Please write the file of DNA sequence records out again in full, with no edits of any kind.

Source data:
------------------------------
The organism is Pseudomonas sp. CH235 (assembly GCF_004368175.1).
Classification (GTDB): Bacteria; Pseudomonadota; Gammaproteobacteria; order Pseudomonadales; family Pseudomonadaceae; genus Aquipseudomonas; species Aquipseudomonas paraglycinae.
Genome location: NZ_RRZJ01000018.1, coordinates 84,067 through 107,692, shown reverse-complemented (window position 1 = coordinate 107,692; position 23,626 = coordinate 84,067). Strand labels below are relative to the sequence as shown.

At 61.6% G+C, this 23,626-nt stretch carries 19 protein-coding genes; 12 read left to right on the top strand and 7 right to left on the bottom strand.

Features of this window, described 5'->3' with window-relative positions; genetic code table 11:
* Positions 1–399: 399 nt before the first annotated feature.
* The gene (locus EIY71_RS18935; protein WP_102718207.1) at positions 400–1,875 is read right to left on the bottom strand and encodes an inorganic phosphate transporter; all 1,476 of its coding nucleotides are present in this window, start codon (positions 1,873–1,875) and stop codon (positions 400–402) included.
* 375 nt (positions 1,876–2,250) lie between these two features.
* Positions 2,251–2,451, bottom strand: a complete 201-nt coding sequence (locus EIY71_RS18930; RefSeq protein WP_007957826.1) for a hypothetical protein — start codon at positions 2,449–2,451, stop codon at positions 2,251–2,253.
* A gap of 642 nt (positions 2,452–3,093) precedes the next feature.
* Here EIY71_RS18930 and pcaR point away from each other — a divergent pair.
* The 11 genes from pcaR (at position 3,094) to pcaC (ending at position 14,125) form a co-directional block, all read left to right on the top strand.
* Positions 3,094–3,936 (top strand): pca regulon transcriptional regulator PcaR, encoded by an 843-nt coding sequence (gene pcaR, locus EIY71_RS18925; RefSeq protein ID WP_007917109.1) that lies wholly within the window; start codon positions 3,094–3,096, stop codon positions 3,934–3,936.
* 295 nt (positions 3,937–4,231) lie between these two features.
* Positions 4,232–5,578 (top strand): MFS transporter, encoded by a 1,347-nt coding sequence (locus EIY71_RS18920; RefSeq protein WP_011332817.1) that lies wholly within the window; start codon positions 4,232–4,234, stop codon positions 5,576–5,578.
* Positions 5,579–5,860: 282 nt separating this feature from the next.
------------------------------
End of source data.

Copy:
The organism is Pseudomonas sp. CH235 (assembly GCF_004368175.1).
Classification (GTDB): Bacteria; Pseudomonadota; Gammaproteobacteria; order Pseudomonadales; family Pseudomonadaceae; genus Aquipseudomonas; species Aquipseudomonas paraglycinae.
Genome location: NZ_RRZJ01000018.1, coordinates 84,067 through 107,692, shown reverse-complemented (window position 1 = coordinate 107,692; position 23,626 = coordinate 84,067). Strand labels below are relative to the sequence as shown.

At 61.6% G+C, this 23,626-nt stretch carries 19 protein-coding genes; 12 read left to right on the top strand and 7 right to left on the bottom strand.

Features of this window, described 5'->3' with window-relative positions; genetic code table 11:
* Positions 1–399: 399 nt before the first annotated feature.
* The gene (locus EIY71_RS18935; protein WP_102718207.1) at positions 400–1,875 is read right to left on the bottom strand and encodes an inorganic phosphate transporter; all 1,476 of its coding nucleotides are present in this window, start codon (positions 1,873–1,875) and stop codon (positions 400–402) included.
* 375 nt (positions 1,876–2,250) lie between these two features.
* Positions 2,251–2,451, bottom strand: a complete 201-nt coding sequence (locus EIY71_RS18930; RefSeq protein WP_007957826.1) for a hypothetical protein — start codon at positions 2,449–2,451, stop codon at positions 2,251–2,253.
* A gap of 642 nt (positions 2,452–3,093) precedes the next feature.
* Here EIY71_RS18930 and pcaR point away from each other — a divergent pair.
* The 11 genes from pcaR (at position 3,094) to pcaC (ending at position 14,125) form a co-directional block, all read left to right on the top strand.
* Positions 3,094–3,936 (top strand): pca regulon transcriptional regulator PcaR, encoded by an 843-nt coding sequence (gene pcaR, locus EIY71_RS18925; RefSeq protein ID WP_007917109.1) that lies wholly within the window; start codon positions 3,094–3,096, stop codon positions 3,934–3,936.
* 295 nt (positions 3,937–4,231) lie between these two features.
* Positions 4,232–5,578 (top strand): MFS transporter, encoded by a 1,347-nt coding sequence (locus EIY71_RS18920; RefSeq protein WP_011332817.1) that lies wholly within the window; start codon positions 4,232–4,234, stop codon positions 5,576–5,578.
* Positions 5,579–5,860: 282 nt separating this feature from the next.